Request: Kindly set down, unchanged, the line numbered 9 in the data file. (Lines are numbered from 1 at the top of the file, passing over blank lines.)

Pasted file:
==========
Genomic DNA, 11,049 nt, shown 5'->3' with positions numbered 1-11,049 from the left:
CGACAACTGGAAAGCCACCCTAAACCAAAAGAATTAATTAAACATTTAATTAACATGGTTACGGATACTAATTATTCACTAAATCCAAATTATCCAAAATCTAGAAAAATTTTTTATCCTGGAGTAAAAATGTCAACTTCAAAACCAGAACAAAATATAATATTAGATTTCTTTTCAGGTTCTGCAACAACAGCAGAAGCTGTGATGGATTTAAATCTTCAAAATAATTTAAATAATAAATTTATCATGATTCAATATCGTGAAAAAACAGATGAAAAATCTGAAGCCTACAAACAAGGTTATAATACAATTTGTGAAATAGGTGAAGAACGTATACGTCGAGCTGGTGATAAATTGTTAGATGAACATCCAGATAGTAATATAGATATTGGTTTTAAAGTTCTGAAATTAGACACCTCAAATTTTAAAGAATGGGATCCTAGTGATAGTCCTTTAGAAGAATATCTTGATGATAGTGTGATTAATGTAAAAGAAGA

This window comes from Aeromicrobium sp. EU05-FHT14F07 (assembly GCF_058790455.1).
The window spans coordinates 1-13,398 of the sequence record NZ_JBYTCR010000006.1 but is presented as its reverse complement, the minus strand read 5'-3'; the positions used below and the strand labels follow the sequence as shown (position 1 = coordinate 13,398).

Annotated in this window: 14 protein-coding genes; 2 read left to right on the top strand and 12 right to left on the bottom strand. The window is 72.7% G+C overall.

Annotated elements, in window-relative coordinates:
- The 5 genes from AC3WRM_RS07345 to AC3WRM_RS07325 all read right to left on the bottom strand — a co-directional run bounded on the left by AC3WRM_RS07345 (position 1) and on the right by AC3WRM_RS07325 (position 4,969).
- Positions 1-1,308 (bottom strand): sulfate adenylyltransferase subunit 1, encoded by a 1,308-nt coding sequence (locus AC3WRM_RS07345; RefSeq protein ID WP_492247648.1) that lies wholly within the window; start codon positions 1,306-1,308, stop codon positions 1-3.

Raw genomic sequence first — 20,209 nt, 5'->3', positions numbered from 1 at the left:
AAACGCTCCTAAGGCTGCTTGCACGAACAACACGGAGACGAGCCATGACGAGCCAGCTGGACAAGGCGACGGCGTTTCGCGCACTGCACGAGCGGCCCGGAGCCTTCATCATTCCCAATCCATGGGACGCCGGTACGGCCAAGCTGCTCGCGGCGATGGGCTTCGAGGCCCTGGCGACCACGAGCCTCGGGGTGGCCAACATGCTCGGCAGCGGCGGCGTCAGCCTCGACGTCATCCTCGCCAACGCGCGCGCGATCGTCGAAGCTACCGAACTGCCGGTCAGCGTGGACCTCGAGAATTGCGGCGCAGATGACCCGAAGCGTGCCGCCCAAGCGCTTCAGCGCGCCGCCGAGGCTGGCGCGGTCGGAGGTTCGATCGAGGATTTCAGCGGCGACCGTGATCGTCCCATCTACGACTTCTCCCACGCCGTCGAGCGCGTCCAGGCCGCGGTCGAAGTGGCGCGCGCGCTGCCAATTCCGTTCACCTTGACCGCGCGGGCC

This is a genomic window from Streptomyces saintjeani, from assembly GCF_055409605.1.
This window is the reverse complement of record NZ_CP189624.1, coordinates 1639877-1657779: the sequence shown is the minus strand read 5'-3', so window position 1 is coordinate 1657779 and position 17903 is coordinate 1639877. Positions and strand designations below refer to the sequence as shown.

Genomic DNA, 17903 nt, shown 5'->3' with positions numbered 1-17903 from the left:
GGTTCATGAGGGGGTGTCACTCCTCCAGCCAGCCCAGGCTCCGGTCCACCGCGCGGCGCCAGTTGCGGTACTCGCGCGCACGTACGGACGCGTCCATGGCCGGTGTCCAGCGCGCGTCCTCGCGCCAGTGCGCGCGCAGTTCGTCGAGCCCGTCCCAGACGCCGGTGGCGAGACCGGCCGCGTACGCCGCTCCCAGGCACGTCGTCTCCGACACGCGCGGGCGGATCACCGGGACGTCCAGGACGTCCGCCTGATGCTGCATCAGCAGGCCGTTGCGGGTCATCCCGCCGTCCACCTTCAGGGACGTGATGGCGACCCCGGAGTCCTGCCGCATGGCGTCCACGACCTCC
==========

Raw genomic sequence first — 20,209 nt, 5'->3', positions numbered from 1 at the left: